Any time a wine is racked or pumped, there is some oxygen exposure that can result in the formation of acetaldehyde that will bind a portion of the free sulfur. One can expect to lose 10-20 ppm of free sulfur any time a wine is moved.
Winemakers should be measuring the free sulfur before and after moving a wine, and accounting for this loss in SO2. This becomes trickier during bottling, as it impossible to adjust the free sulfur once it is bottled! Measuring the free sulfur on wines before and after bottling can help winemakers predict the expected loss of free sulfur, and ensure that additional sulfur is added prior to bottling to make up for this expected loss.
Wine storage post-fermentation. Containers that are used to store wine need to be topped up to prevent oxygen exposure and the formation of Acetaldehyde. Plastic (polypropylene and polyethylene) tanks are somewhat permeable to oxygen, as are variable height tanks (along the inflatable rubber gasket). Some of the fermentation locks used by winemakers may not be suitable for post-alcoholic fermentation storage, either.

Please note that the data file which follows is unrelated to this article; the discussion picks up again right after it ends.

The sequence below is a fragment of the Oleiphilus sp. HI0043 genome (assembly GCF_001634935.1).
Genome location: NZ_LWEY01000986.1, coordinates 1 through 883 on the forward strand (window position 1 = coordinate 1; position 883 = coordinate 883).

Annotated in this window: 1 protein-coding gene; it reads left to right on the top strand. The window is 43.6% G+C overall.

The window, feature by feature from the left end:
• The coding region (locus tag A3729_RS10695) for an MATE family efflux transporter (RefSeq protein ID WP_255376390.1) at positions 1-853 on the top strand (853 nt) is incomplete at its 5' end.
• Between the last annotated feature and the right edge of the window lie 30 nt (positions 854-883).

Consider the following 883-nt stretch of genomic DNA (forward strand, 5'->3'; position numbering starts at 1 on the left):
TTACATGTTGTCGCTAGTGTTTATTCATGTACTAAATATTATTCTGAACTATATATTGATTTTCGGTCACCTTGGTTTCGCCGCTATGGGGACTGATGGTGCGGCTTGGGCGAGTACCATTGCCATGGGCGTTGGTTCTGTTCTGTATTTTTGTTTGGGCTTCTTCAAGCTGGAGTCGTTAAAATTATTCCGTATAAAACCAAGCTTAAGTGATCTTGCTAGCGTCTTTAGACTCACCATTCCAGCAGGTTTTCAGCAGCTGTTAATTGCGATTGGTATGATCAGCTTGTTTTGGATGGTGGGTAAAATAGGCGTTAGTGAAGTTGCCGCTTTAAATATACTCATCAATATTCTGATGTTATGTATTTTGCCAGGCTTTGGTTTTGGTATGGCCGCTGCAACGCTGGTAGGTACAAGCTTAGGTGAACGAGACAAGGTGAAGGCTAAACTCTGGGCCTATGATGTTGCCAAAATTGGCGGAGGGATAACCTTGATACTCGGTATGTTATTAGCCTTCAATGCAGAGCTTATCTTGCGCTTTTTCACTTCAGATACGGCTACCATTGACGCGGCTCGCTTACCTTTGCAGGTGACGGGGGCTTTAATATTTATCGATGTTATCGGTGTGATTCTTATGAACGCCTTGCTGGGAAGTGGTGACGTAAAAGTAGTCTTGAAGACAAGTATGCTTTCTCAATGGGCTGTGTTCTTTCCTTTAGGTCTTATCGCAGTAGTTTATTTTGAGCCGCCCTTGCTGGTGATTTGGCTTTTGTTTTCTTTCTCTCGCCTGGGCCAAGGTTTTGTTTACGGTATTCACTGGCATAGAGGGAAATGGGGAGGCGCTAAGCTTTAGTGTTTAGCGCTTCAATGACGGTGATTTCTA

Any lock which does not create a tight seal (e.g., spring loaded rubber seal with over-pressure protection) or barrier (e.g., traditional liquid filled fermentation lock) will allow oxygen exposure. Thus, over long-term storage, it is important to measure free sulfur on a monthly or quarterly basis, depending on the type of storage container used.